A passenger prepares to scan her ID card at Hangzhou South Railway Station in Zhejiang province on Feb 2. (LONG WEI / XINHUA)
Although train trips are expected to drop during this year's Spring Festival travel rush because of the recent cluster of COVID-19 cases and the authorities' encouragement for people to stay put, railway operators are still busy trying to provide safe, comfortable quality services for customers.
Spring Festival is the most important period for family reunions in China and it usually leads to huge holiday traffic, and the travel rush is regarded as the world's largest annual human migration. In 2019, nearly 3 billion passenger trips were made during the 40-day travel period, similar to the previous year.
However, this year is different. To curb a resurgence in the spread of the novel coronavirus, people have been urged to avoid unnecessary travel and stay where they live and work to celebrate the festival.
Electronic ticketing is available in most railway stations across the country, which has increased efficiency and promoted service that doesn't require direct human contact
The festival begins on Friday this year. The 40-day travel rush started on Jan 28 and will end on March 8. Early travel statistics show that this year's train trips have already dropped compared with a year ago.
From Jan 28 to 30, the number of passenger trips decreased more than 70 percent year-on-year, according to the China State Railway Group, the national railway operator.
READ MORE: Travel rush a test for controls
Electronic ticketing is available in most railway stations across the country, which has increased efficiency and promoted service that doesn't require direct human contact.
After purchasing an e-ticket, travelers can scan their ID cards to board a train without the need for a paper ticket. Foreigners can use the same system to buy tickets, but usually have to present their passports to staff members for verification.
At Nanjing South and Shanghai Hongqiao railway stations, foreign passengers with an e-ticket can scan their passports at a machine to board.
If travelers require paper tickets to have the cost of the trip reimbursed, they can use their ID cards to pick them up at ticket machines or windows.
By the end of last year, e-ticket services were in use in 2,878 railway stations, covering 99 percent of railway passengers, according to the China State Railway Group.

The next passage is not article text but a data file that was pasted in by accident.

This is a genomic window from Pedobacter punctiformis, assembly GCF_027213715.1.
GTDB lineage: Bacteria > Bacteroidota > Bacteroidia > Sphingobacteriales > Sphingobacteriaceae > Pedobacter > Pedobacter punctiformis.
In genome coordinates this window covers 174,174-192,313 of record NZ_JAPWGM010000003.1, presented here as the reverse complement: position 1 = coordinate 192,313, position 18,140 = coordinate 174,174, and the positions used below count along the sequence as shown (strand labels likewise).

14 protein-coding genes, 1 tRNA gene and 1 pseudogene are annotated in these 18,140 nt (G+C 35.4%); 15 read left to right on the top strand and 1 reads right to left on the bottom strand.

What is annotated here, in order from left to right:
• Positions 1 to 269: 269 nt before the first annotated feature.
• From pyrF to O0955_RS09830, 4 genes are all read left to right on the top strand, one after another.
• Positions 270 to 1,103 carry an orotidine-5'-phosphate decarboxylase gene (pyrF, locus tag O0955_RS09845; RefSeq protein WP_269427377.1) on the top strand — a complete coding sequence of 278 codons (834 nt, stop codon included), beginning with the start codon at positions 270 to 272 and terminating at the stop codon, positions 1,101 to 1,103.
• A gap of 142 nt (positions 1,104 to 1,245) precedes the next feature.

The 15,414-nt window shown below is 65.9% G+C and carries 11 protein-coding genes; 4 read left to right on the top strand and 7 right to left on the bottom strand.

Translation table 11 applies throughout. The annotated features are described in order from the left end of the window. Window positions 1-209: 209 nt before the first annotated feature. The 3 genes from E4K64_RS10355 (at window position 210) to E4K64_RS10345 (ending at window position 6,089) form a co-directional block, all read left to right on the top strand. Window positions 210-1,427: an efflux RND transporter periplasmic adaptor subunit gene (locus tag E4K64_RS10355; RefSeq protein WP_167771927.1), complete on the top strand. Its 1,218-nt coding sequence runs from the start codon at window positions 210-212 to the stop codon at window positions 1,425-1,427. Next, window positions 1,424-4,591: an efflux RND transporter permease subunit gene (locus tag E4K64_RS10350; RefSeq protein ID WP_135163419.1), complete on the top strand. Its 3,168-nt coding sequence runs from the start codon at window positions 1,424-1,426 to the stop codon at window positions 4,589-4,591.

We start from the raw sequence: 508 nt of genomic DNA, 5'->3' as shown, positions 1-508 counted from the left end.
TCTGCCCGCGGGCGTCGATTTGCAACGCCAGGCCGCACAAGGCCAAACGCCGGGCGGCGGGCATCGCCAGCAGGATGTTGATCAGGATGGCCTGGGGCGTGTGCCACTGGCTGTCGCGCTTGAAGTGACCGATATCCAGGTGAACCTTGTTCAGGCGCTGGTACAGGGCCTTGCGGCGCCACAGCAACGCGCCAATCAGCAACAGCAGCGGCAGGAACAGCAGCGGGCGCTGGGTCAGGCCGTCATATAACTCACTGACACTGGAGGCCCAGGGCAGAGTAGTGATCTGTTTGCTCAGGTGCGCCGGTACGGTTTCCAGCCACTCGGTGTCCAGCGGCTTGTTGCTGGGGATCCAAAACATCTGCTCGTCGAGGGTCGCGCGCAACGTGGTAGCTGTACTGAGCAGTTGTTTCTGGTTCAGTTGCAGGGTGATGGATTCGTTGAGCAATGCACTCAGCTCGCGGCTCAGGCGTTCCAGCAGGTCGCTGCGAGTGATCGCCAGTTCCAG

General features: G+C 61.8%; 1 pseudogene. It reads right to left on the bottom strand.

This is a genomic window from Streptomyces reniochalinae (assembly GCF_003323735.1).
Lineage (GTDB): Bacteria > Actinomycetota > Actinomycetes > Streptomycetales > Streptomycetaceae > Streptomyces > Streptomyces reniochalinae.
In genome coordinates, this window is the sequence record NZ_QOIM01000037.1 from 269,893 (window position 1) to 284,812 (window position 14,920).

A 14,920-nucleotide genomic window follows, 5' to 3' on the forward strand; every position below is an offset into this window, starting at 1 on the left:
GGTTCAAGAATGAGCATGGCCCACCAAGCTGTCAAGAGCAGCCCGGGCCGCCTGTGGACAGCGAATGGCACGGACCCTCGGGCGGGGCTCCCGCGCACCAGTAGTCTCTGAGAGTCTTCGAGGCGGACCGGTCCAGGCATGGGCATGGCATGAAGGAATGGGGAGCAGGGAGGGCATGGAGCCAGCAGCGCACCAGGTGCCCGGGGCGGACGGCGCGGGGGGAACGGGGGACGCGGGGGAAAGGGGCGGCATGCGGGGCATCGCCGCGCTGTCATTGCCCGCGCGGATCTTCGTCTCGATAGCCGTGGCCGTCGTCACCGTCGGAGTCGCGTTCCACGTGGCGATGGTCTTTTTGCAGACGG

In June, Xi'an Railway Station upgraded its facilities to start accepting and processing e-tickets.
"Since the new facility was introduced, passengers no longer need to pick up paper tickets," said Zhang Yujing from the station's publicity office.
By the end of last year, e-ticket services were in use in 2,878 railway stations, covering 99 percent of railway passengers
"Time has been saved and the process has been reduced. After purchasing an e-ticket, passengers can use their ID card to board a train and alight at their destination. Under epidemic control measures, the decrease in face-to-face contact makes passengers feel safer and more comfortable."
Zhang said that in the past, after buying an e-ticket, passengers usually had to pick it up at the railway station and then line up to have it verified at a ticket-checking gate. During peak periods, passengers were usually lined up and it took at least five minutes to pass the gate. "Now, it takes a few seconds," she said.
Zhang Lin, who traveled from Xi'an Railway Station to Yulin, Shaanxi province, on Feb 2 said scanning her ID card to board a train is much more convenient.
"In the past, I lined up to pick up paper tickets, lined up to enter the railway station and lined up to pass a security check," she said.
Rail regulators have also introduced innovative food-dispensing services to not only reduce human contact, but also give travelers wider meal and snack options.
Rail regulators have also introduced innovative food-dispensing services to not only reduce human contact, but also give travelers wider meal and snack options
Nanjing South Railway Station, one of the busiest railway hubs in Jiangsu province, has installed the new food-dispensing machines or cabinets.